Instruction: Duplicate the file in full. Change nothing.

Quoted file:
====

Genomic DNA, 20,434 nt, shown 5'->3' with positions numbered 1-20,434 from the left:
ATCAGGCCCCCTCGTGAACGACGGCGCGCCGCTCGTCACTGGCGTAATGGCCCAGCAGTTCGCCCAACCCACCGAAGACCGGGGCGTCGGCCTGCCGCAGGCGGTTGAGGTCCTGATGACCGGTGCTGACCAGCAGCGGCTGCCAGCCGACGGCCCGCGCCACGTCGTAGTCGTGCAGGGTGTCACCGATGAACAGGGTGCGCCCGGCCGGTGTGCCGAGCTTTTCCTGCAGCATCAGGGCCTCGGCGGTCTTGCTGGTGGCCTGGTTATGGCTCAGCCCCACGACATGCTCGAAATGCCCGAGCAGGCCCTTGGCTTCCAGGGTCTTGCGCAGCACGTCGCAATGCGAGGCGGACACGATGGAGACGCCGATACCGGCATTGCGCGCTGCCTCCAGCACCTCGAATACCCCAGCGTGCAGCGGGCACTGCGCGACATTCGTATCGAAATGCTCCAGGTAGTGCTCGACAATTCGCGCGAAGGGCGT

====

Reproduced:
Genomic DNA, 20,434 nt, shown 5'->3' with positions numbered 1-20,434 from the left:
ATCAGGCCCCCTCGTGAACGACGGCGCGCCGCTCGTCACTGGCGTAATGGCCCAGCAGTTCGCCCAACCCACCGAAGACCGGGGCGTCGGCCTGCCGCAGGCGGTTGAGGTCCTGATGACCGGTGCTGACCAGCAGCGGCTGCCAGCCGACGGCCCGCGCCACGTCGTAGTCGTGCAGGGTGTCACCGATGAACAGGGTGCGCCCGGCCGGTGTGCCGAGCTTTTCCTGCAGCATCAGGGCCTCGGCGGTCTTGCTGGTGGCCTGGTTATGGCTCAGCCCCACGACATGCTCGAAATGCCCGAGCAGGCCCTTGGCTTCCAGGGTCTTGCGCAGCACGTCGCAATGCGAGGCGGACACGATGGAGACGCCGATACCGGCATTGCGCGCTGCCTCCAGCACCTCGAATACCCCAGCGTGCAGCGGGCACTGCGCGACATTCGTATCGAAATGCTCCAGGTAGTGCTCGACAATTCGCGCGAAGGGCGT